Place a small block of wood so that it touches the return wall and overlaps the plank. Place a pencil along the block and move both to trace out the profile of the return wall on to the plank.  Trim the plank along the pencil line. To trim to the correct width the plank at the other end of the wall, place it on top of the last whole plank, and lightly tack it in place. Now take a short off cut of plank plus a pencil. Jam the off cut hard against the return wall at the top, and hold the pencil tightly against the off cut. Now move off cut and pencil slowly downwards to the bottom, tracing a line on the plank to be trimmed. Saw or tile the plank to this line and it should be a tight fit in the gap. When you use secret nailing, the planks at each end are not held in place on their outer edges. Usually, this does not matter. Tap the face of the planks lightly to check that they are firmly fixed. If not, drive three pins – one for each batten through their face. These pins will not be hidden, but can be punched home and covered with stopping. The floor, and especially the ceiling, may be out of true, as well as the return walls. Measure the height required for each plank individually. Even so, there will be slight gaps top and bottom. Disguise the bottom one by fitting skirting, which you can buy at wood yards. The skirting is nailed to the bottom of the planks. You can also use skirting turned upside down, at the top, or you might prefer a smaller moulding. If you are timber cladding adjacent walls and the angle where they meet is an internal one, a vertical length of quarter- round or triangular section moulding will neaten the join.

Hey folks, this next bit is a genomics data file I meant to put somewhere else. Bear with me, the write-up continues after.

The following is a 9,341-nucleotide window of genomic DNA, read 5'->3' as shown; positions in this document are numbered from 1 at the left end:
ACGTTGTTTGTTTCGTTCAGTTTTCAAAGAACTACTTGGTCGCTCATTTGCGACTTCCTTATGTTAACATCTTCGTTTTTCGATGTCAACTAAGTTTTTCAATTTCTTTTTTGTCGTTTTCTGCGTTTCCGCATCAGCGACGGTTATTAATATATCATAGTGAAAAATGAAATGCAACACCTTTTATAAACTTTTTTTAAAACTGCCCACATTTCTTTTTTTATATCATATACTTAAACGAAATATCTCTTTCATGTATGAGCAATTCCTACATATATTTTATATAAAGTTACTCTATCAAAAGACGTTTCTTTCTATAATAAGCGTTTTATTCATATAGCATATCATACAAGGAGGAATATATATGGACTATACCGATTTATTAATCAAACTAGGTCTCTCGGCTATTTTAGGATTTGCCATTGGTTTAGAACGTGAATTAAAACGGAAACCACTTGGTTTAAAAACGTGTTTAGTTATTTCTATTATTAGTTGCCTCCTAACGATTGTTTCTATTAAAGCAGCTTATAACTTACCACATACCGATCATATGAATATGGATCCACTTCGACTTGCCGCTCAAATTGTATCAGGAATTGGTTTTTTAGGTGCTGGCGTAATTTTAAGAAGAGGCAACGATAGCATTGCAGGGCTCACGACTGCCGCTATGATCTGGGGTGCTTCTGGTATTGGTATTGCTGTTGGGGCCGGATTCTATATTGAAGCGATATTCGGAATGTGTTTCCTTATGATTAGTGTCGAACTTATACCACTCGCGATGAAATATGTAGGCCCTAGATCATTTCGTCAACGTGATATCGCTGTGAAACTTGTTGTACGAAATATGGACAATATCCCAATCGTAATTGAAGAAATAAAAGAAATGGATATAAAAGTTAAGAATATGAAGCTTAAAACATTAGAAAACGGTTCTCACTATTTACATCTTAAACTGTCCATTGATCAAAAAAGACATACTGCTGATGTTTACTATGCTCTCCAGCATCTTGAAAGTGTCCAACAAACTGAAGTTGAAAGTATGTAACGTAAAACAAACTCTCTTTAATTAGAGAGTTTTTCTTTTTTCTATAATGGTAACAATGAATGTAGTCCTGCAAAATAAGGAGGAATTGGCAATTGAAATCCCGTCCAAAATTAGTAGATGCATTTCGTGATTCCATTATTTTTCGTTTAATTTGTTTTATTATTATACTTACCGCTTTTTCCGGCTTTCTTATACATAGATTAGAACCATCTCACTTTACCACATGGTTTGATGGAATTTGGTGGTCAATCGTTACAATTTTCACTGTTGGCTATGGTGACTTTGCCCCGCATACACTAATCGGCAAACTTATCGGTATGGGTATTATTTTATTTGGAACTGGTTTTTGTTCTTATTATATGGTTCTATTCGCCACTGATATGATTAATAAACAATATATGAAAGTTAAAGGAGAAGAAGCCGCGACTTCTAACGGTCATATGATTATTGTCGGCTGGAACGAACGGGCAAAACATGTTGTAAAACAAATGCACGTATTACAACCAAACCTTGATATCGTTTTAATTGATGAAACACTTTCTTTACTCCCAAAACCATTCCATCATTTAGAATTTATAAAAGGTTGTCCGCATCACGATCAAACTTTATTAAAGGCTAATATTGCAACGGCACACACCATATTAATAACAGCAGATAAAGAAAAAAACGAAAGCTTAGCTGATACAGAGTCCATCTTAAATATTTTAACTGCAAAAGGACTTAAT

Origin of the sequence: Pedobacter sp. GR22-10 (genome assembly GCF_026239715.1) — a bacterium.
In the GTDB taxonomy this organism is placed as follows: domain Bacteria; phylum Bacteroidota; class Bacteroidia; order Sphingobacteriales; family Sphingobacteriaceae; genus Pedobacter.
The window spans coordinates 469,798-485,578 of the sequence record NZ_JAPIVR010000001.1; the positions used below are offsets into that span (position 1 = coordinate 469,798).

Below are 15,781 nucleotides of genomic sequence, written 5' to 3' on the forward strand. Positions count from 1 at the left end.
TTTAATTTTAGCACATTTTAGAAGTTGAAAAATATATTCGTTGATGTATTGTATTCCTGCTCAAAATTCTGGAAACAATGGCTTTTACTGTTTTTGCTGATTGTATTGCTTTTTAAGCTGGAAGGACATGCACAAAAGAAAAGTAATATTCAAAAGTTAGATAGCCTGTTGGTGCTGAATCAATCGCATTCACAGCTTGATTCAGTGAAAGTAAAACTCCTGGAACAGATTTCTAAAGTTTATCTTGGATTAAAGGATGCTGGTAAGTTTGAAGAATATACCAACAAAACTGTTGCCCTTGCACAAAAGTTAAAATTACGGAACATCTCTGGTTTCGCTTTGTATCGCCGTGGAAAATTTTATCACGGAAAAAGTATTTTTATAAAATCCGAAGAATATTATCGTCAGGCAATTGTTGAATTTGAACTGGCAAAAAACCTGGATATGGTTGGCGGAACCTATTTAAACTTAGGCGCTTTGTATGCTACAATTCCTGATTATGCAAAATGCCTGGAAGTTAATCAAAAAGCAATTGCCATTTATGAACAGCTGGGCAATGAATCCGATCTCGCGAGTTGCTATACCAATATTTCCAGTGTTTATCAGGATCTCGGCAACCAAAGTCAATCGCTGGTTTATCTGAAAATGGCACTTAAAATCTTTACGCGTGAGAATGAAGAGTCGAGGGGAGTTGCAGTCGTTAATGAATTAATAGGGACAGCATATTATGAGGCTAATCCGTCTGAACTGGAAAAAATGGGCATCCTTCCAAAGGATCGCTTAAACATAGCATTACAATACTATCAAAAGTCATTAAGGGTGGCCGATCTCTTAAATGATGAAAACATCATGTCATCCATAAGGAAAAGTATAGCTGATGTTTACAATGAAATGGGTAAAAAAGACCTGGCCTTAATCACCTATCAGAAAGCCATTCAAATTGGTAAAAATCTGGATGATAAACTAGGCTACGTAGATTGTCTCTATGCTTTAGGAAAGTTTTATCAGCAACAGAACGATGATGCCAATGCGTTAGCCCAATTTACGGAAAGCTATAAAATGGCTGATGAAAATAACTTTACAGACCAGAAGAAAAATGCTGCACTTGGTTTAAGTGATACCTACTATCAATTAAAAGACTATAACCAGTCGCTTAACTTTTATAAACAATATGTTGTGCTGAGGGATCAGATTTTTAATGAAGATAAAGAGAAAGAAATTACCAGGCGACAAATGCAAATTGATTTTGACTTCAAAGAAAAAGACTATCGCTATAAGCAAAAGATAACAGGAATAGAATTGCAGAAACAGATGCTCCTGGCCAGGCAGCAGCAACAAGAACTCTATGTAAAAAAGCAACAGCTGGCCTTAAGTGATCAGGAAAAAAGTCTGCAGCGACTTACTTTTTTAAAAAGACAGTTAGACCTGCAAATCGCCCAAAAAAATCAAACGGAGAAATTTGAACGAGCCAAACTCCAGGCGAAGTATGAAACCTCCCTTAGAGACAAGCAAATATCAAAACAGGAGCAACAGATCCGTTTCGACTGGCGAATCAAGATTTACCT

repointing brick steps

The mortar in brick walls can become affected by the action of wind and rain. lt may become loose and crumbling or be worn down below the level of the brickwork. Repointing brick is then called for. Repointing brick consists of applying new mortar on top of the old to bring it to the correct level. It is not a difficult job, and requires only a few specialist tools, but if you are going to tackle any high places, get a good strong ladder or a scaffold tower. You will also need: an old chisel or screwdriver for raking out loose or crumbling material, and perhaps a hammer to help dislodge difficult pieces; a hawk, which you can buy from a builders’ merchant, or make yourself from a small square piece of board and a short length of dowel or broom handle; a small pointing trowel; a straight-edge; an old painting brush; a bucket; and a ‘frenchman’, which you can fashion from an old kitchen knife sharpened to a point and bent at right angles at the end.